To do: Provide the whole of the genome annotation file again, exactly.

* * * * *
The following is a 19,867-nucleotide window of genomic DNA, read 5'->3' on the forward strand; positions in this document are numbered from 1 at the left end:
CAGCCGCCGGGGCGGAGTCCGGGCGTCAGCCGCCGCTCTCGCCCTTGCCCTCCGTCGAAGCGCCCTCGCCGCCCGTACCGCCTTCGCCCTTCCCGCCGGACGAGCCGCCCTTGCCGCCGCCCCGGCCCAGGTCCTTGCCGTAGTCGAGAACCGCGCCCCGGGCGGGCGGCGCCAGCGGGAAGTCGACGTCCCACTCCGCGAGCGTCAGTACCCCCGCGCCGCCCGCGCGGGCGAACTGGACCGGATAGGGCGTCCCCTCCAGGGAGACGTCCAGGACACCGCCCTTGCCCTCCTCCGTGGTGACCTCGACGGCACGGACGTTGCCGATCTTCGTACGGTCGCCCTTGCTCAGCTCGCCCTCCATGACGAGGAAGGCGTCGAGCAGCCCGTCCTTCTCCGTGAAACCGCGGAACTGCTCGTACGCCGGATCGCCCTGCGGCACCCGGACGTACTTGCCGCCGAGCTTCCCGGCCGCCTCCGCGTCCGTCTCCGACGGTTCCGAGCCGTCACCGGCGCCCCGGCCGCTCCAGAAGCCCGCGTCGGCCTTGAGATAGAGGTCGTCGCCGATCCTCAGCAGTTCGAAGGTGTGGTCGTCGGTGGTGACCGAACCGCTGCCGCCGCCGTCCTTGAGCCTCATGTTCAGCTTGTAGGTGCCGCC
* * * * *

The following is a 19,867-nucleotide window of genomic DNA, read 5'->3' on the forward strand; positions in this document are numbered from 1 at the left end:
CAGCCGCCGGGGCGGAGTCCGGGCGTCAGCCGCCGCTCTCGCCCTTGCCCTCCGTCGAAGCGCCCTCGCCGCCCGTACCGCCTTCGCCCTTCCCGCCGGACGAGCCGCCCTTGCCGCCGCCCCGGCCCAGGTCCTTGCCGTAGTCGAGAACCGCGCCCCGGGCGGGCGGCGCCAGCGGGAAGTCGACGTCCCACTCCGCGAGCGTCAGTACCCCCGCGCCGCCCGCGCGGGCGAACTGGACCGGATAGGGCGTCCCCTCCAGGGAGACGTCCAGGACACCGCCCTTGCCCTCCTCCGTGGTGACCTCGACGGCACGGACGTTGCCGATCTTCGTACGGTCGCCCTTGCTCAGCTCGCCCTCCATGACGAGGAAGGCGTCGAGCAGCCCGTCCTTCTCCGTGAAACCGCGGAACTGCTCGTACGCCGGATCGCCCTGCGGCACCCGGACGTACTTGCCGCCGAGCTTCCCGGCCGCCTCCGCGTCCGTCTCCGACGGTTCCGAGCCGTCACCGGCGCCCCGGCCGCTCCAGAAGCCCGCGTCGGCCTTGAGATAGAGGTCGTCGCCGATCCTCAGCAGTTCGAAGGTGTGGTCGTCGGTGGTGACCGAACCGCTGCCGCCGCCGTCCTTGAGCCTCATGTTCAGCTTGTAGGTGCCGCC